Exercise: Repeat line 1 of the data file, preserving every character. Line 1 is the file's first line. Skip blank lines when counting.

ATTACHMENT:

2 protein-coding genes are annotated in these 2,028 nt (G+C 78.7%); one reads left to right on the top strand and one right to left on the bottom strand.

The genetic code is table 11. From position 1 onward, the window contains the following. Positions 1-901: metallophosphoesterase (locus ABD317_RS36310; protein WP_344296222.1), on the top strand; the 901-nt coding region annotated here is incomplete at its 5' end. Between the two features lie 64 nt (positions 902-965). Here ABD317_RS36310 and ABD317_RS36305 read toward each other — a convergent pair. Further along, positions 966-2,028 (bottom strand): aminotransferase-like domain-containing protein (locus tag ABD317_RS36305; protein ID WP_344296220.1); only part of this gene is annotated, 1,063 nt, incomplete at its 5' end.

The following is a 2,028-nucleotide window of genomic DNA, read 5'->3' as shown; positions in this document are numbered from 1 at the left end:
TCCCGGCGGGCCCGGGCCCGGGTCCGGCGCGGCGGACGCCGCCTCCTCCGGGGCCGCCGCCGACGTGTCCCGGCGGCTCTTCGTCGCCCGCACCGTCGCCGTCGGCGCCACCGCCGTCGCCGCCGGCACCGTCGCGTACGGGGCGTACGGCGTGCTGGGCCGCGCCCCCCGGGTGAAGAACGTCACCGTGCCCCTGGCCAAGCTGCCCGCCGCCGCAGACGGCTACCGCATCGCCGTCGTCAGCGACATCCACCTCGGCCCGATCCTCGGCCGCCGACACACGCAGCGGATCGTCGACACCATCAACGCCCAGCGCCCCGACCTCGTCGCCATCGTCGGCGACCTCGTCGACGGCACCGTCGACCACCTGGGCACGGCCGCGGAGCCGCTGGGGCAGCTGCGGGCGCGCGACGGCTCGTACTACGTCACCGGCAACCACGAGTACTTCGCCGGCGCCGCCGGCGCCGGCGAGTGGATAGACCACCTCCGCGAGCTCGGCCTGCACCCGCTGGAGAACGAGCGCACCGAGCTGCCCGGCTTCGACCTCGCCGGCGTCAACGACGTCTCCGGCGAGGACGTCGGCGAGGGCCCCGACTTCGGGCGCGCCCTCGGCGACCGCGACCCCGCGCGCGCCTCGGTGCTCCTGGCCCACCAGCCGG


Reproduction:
2 protein-coding genes are annotated in these 2,028 nt (G+C 78.7%); one reads left to right on the top strand and one right to left on the bottom strand.